Ayn Rand on self-esteem and selfishness

To read and re-read.

“(…) The thing that is destroying the world. The thing you were talking about. Actual selflessness … It does exist—though not in the way they imagine. It’s what I couldn’t understand about people for a long time. They have no self. They live within others. They live second-hand. Look at Peter Keating. (…) In what act or thought of his [Peter Keating] has there ever been a self? What was his aim in life? Greatness—in other people’s eyes. Fame, admiration, envy—all that which comes from others. Others dictated his convictions, which he did not hold, but he was satisfied that others believed he held them. Others were his motive power and his prime concern. He didn’t want to be great, but to be thought great. He didn’t want to build, but to be admired as a builder. He borrowed from others in order to make an impression on others. There’s your actual selflessness. It’s his ego he’s betrayed and given up. But everybody calls him selfish. (…)

“(…) Yes! And isn’t that the root of every despicable action? Not selfishness, but precisely the absence of a self. Look at them. The man who cheats and lies, but preserves a respectable front. He knows himself to be dishonest, but others think he’s honest and he derives his self-respect from that, second-hand. The man who takes credit for an achievement which is not his own. He knows himself to be mediocre, but he’s great in the eyes of others. The frustrated wretch who professes love for the inferior and clings to those less endowed, in order to establish his own superiority by comparison. The man whose sole aim is to make money. Now I don’t see anything evil in a desire to make money. But money is only a means to some end. If a man wants it for a personal purpose–to invest in his industry, to create, to study, to travel, to enjoy luxury–he’s completely moral. But the men who place money first go much beyond that. Personal luxury is a limited endeavor. What they want is ostentation: to show, to stun, to entertain, to impress others. They’re second-handers. Look at our so-called cultural endeavors. A lecturer who spouts some borrowed rehash of nothing at all that means nothing at all to him–and the people who listen and don’t give a damn, but sit there in order to tell their friends that they have attended a lecture by a famous name. All second-handers.”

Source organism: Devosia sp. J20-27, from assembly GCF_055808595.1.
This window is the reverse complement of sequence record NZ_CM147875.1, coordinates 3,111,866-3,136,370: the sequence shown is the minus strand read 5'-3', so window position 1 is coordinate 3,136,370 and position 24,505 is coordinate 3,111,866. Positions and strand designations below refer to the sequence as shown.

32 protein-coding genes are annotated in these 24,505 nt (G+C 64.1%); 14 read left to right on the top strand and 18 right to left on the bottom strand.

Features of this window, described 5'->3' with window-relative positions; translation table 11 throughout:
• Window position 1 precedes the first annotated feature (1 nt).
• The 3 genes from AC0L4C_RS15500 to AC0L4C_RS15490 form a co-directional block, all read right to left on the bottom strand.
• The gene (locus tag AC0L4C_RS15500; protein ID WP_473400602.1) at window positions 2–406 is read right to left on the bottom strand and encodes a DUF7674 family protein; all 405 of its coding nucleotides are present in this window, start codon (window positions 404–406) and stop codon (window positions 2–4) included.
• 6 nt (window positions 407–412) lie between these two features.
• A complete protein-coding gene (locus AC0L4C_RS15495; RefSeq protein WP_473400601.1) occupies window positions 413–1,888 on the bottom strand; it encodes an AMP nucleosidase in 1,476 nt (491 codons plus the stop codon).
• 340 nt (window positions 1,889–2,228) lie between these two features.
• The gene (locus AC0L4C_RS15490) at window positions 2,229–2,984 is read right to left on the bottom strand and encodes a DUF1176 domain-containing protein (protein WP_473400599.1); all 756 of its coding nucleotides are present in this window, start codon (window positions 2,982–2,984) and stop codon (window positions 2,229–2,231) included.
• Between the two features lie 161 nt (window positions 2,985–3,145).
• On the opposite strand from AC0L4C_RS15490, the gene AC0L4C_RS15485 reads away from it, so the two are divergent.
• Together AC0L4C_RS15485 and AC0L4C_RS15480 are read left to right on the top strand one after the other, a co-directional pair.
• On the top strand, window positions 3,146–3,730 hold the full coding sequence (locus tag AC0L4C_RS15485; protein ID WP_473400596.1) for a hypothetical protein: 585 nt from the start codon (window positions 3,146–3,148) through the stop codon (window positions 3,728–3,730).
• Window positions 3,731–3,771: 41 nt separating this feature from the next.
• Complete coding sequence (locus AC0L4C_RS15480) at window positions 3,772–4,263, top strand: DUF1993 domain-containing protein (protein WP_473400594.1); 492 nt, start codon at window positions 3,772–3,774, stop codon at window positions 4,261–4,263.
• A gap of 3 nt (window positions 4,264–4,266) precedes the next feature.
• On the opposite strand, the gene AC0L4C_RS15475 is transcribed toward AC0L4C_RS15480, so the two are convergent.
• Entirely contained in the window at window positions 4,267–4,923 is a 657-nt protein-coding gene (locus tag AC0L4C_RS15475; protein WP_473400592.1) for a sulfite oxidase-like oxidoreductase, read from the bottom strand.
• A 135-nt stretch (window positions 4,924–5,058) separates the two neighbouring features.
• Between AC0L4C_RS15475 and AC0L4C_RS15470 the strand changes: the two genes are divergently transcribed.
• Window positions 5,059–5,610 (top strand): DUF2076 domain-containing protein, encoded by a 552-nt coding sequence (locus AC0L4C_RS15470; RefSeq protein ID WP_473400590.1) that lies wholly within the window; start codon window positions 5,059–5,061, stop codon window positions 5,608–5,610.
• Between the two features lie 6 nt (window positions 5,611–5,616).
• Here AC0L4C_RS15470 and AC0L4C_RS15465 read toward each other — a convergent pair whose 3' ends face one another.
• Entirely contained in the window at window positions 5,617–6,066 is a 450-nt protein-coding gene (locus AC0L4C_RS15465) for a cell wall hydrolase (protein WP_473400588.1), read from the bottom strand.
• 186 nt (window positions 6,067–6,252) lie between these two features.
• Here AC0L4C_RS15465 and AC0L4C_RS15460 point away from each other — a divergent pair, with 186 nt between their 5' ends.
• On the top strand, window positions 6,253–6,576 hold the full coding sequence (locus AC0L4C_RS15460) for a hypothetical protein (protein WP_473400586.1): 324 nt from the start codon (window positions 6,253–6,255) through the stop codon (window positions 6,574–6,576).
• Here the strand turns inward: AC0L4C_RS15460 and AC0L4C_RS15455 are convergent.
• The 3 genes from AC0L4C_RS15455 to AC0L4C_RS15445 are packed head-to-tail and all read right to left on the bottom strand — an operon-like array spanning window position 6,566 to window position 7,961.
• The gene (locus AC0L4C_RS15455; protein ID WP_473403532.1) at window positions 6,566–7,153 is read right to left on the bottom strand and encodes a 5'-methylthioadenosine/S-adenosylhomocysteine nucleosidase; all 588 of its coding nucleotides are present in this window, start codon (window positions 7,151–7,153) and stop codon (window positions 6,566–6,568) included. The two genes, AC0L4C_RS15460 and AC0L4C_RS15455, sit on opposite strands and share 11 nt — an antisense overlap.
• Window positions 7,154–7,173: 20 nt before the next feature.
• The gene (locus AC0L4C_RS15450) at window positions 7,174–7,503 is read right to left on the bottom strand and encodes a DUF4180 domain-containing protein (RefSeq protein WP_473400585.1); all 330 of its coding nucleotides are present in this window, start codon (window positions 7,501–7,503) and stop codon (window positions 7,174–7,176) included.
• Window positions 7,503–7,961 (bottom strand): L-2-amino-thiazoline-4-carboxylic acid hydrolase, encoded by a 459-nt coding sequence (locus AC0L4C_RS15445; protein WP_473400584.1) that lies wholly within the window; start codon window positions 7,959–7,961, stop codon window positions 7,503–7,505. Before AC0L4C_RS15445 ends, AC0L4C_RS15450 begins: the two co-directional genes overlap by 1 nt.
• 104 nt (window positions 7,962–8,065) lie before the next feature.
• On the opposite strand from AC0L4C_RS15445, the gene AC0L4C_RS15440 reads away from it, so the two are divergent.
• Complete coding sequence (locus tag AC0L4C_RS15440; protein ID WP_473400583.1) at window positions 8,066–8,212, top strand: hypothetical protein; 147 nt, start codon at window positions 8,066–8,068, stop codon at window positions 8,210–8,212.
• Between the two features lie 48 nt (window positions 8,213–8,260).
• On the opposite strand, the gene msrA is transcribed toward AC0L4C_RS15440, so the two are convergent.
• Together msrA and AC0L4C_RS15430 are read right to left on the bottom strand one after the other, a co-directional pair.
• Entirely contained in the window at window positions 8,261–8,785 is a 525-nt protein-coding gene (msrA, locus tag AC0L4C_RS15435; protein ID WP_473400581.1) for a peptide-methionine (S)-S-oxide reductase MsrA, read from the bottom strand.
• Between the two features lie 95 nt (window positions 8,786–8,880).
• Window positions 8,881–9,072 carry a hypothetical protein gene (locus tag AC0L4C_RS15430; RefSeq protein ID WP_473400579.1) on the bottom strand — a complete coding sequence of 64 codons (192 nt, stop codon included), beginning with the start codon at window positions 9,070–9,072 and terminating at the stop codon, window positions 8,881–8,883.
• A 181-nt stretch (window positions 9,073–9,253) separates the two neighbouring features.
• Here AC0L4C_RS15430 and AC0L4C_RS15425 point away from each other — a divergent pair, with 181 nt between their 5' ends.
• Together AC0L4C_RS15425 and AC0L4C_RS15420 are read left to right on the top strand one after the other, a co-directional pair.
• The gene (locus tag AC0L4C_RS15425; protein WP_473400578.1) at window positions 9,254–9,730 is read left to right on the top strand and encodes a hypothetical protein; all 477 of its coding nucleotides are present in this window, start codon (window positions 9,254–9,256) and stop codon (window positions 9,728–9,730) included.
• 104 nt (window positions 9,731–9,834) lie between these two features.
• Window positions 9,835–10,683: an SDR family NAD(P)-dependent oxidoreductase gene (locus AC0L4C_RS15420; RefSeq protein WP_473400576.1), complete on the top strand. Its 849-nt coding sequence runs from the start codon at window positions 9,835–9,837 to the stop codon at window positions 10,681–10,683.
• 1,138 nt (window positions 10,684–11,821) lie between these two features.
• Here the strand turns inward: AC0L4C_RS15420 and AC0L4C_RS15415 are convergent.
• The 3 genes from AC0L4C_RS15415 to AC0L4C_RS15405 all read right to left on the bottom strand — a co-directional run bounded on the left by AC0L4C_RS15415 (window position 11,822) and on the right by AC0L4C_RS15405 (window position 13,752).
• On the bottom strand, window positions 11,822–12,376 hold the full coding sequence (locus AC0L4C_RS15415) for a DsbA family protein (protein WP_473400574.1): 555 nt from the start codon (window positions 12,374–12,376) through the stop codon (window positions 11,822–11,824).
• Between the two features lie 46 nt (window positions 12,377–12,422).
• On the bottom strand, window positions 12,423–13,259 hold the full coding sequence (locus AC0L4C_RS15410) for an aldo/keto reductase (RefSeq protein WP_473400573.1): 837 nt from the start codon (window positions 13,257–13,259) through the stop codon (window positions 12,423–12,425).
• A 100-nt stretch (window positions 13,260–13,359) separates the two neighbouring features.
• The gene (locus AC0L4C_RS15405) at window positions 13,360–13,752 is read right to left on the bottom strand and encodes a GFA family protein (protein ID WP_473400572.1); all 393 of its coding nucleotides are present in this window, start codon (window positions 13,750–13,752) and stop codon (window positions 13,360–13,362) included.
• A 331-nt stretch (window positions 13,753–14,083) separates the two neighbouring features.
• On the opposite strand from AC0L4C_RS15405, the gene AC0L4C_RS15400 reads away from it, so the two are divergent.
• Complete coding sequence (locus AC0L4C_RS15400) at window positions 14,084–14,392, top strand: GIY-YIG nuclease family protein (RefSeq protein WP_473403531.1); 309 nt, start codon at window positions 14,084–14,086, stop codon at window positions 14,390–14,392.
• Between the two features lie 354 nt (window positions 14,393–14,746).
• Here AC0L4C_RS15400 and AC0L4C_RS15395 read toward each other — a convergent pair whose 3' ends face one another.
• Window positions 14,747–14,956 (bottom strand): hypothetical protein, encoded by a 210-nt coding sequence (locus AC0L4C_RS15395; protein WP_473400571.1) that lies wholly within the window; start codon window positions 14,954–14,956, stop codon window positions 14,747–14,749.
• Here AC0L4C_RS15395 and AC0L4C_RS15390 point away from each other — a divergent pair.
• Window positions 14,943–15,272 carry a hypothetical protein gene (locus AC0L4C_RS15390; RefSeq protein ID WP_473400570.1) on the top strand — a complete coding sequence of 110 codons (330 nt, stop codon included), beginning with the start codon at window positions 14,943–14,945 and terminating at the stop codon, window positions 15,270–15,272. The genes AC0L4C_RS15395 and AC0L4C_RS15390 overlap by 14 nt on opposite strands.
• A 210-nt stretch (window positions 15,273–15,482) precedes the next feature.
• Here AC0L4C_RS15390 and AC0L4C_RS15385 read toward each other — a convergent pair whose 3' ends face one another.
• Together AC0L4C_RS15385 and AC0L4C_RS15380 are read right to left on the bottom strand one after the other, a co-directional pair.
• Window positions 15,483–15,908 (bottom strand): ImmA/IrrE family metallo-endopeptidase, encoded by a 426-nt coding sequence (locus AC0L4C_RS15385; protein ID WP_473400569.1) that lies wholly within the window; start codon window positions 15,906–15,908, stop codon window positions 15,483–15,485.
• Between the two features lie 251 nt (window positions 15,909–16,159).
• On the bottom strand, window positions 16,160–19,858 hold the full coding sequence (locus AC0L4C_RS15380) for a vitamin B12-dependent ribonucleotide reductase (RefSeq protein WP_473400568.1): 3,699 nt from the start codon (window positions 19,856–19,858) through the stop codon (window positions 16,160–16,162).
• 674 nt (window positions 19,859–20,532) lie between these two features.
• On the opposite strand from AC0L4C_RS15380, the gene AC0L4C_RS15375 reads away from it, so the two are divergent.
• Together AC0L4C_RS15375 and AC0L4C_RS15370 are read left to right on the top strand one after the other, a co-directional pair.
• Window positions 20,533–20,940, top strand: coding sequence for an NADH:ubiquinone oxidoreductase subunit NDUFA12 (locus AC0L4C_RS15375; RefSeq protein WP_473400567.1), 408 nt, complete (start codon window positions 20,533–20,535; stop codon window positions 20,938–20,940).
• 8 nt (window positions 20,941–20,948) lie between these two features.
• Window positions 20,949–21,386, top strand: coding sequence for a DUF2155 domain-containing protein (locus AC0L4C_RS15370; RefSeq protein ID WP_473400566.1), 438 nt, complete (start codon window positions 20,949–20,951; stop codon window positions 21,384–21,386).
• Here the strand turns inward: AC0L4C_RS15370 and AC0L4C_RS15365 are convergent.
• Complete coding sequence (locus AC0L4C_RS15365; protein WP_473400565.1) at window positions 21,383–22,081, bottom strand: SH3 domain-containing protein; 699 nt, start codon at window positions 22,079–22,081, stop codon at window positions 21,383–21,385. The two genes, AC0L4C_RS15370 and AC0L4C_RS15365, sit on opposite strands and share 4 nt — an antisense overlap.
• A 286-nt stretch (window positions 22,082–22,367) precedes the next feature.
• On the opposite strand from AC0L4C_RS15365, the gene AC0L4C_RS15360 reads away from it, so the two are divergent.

“- by others. At the price of their own self-respect. In the realm of the greatest importance- the realm of values, of judgment, of spirit, of thought – they place others above self, in the exact manner which altruism demands. A truly selfish man cannot be affected by the approval of others. He doesn’t need it. (…) You can fake virtue for an audience. You can’t fake it in your own eyes. Your ego is your strictest judge. They run from it. They spend their lives running. It’s easier to donate a few thousands to charity and think oneself noble than to base self-respect on personal standards of personal achievement. It’s simple to seek substitutes for competence- such easy substitutes: love, charm, kindness, charity. But there is no substitute for competence.”

“That, precisely, is the deadliness of second-handers. They have no concern for facts, ideas, work. They’re concerned only with people. They don’t ask: ‘Is this true?’ They ask: ‘is this what others think is true?’ Not to judge, but to repeat. Not to do, but to give the impression of doing. Not creation, but show. Not ability, but friendship. Not merit, but pull. What would happen to the world without those who do, think, work, produce? Those are the egotists. You don’t think through another’s brain and you don’t work through another’s hands. When you suspend your faculty of independent judgement, you suspend consciousness. To stop consciousness is to stop life. Second-handers have no sense of reality. Their reality is not within them, but somewhere in that space which divides one human body from another. Not an entity, but a relation – anchored to nothing. That’s the emptiness I couldn’t understand in people. That’s what stopped me whenever I faced a committee. Men without an ego. Opinion without a rational process. Motion without brakes or a motor. Power without responsibility. The second-hander acts, but the source of his actions is scattered in every other living person. It’s everywhere and nowhere and you can’t reason with him.”

(Source: The Fountainhead by Ayn Rand, pp 633-634)

 

“Notice how they’ll accept anything except a man who stands alone. They recognize him at once . . . . There’s a special, insidious kind of hatred for him. They forgive criminals. They admire dictators. Crime and violence are a tie. A form of mutual dependence. They need ties. They’ve got to force their miserable little personalities on every single person they meet. The independent man kills them—because they don’t exist within him and that’s the only form of existence they know. Notice the malignant kind of resentment against any idea that propounds independence. Notice the malice toward an independent man.”

(Source: The Virtue of Selfishness by Ayn Rand, p 141)

 

Look around, observe, do you recognize the second-handers in your vicinity?

 

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